Why Do We Pray?
“Dear father in heaven…show me the way. I’m at the end of my rope. Show me the way, God!” This cry, uttered by the fictional George Bailey, has become a hallmark line in the classic movie, “It’s a Wonderful Life.” George says these words just before he is thrust into an alternate reality in which he was never born—all to teach him a valuable lesson.
A Desperate Cry to God
George Bailey’s prayer has always stuck out in my mind. Maybe it sticks out, in part, because of the heartfelt passion in his voice or the enticement of a classic movie. Ultimately, though, it is because his prayer is so relatable. He is about to go to jail for bank fraud and is, as he puts it, at the end of his rope. So, he cries out to God in prayer.
We all have stories like these, where, in desperate times, we cry out to God for help. We have sick loved ones, financial difficulties, and family struggles. In those times, we pray. But why?
First: Understanding God’s Sovereignty
“Sovereignty” is a big term that we use to describe how God is in control of all things. In government, a sovereign king or ruler is one that has ultimate power. He decides all things, controls all things, and answers to no one. This is our God.
Every decision is from the Lord (Prov. 16:33), who does not answer to the nations nor to man. He does, as Psalm 115 explains, “all that he pleases.” These verses, along with countless others, tell us that God is sovereign. He is in control of all things.
Why Do We Pray?
that is one reason why we pray! J.I. Packer explains this well in his book, Evangelism and the Sovereignty of God. He says,
“In prayer, you ask for things and give thanks for things. Why? Because you recognize that God is the author and source of all the good that you have had already, and all the good that you hope for in the future. This is the fundamental philosophy of Christian prayer. The prayer of a Christian is not an attempt to force God’s hand, but a humble acknowledgment of helplessness and dependence.”
We pray because we know that God is the one with the power to change things. If God controls even the most random events (as described in Proverbs 16:33), then it is God who is in control of the state of our nation, a loved one’s surgery, or, in George Bailey’s case, the outcome of an impossible financial and legal situation.
God Is Personal
Knowing that God is sovereign is not the only reason why we pray. Many believe in the sovereignty of God, but don’t pray at all! This is because we must also believe that God is personal.
In A Call to Spiritual Reformation, D.A. Carson states it this way, “He presents Himself to us not as raw power or irresistible force, but as Father, as Lord.” In other words: God relates to us and communes with us. He has spoken to us through his Word and has made himself known to us.
Think of Abram pleading for God to not destroy Sodom if any righteous people remain in the city (Gen. 18:22-33). The holy, perfect, sovereign God talked with Abram. He listened to Abram, Or think of the ultimate picture of our personal God: God was born a man on this earth, lived a human life, and died for our sin. Jesus lived as we live, he has felt what we have felt; and he died and rose again that we may live. There is no greater example of what it means to be personal and relational.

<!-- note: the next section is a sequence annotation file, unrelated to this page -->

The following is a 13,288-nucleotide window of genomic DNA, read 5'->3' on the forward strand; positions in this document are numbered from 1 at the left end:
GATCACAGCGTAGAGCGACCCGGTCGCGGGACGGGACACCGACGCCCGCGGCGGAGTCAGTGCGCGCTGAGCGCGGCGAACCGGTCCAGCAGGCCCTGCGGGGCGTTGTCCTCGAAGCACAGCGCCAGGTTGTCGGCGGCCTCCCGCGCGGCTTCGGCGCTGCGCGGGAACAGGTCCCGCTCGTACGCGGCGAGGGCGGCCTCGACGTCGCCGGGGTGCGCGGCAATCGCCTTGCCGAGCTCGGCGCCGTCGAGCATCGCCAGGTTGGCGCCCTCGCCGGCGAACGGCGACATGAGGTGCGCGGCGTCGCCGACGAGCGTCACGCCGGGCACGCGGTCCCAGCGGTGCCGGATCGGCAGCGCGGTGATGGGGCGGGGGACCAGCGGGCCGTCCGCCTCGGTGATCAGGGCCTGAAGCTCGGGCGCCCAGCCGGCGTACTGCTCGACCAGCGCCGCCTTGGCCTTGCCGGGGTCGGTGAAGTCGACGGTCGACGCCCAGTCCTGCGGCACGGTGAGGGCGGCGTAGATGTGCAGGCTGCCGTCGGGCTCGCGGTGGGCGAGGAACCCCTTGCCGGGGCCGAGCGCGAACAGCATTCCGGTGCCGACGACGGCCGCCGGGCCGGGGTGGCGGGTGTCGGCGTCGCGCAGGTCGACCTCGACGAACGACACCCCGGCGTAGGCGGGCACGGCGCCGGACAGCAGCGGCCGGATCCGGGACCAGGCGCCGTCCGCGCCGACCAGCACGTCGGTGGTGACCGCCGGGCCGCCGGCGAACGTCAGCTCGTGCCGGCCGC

The Lord desires to be close to us. He wants us to “not be anxious about anything,” and to bring every request to him but “by prayer and supplication with thanksgiving” (Phil. 4:6).
God is personal, relational, and desires for us to talk to him. That is why we pray.
Belief & Trust
God is sovereign. God is personal. To many of us, these are things we have been taught our whole lives in the church. You may have even skimmed the last two sections because those two truths are nothing new to you. Yet, even those of us who know those truths often have prayer lives that don’t demonstrate a belief in them. There is a difference between knowledge and belief. What we believe is shown by our actions. That’s why we often turn to prayer in the direst of situations—those “George Bailey” situations.
Seeking God in the Everyday
Our everyday lives can be void of prayer, of conversation with the sovereign and personal God. Our everyday lives often reveal a belief that we are in control, or that we trust in something else. Ed Welch gives us insight when he says,
“Think about it. You will trust in something or someone; that’s part of being human. You will trust in your silos, your spouse, your wealth, your loved ones, your cunning, or your health—or you will trust in the Lord. Trust in things that are untrustworthy, and you are trusting in quicksand. You are trusting in things that cannot sustain the weight of your trust.”
In areas of our lives that lack prayer, it is evident we trust in things besides God. We show that we don’t really believe God to be sovereign and personal. We functionally show that we believe God is the one to handle the impossible things—like saving a spouse or healing a child—but not the everyday struggles and anxieties.
As you examine your prayer life—what you have been actually believing and trusting—let it drive you to a more continual communion. Let it spur you on to a deeper conversation with the God who is in control of all things, the God who deeply cares for you more intimately and personally than you could imagine.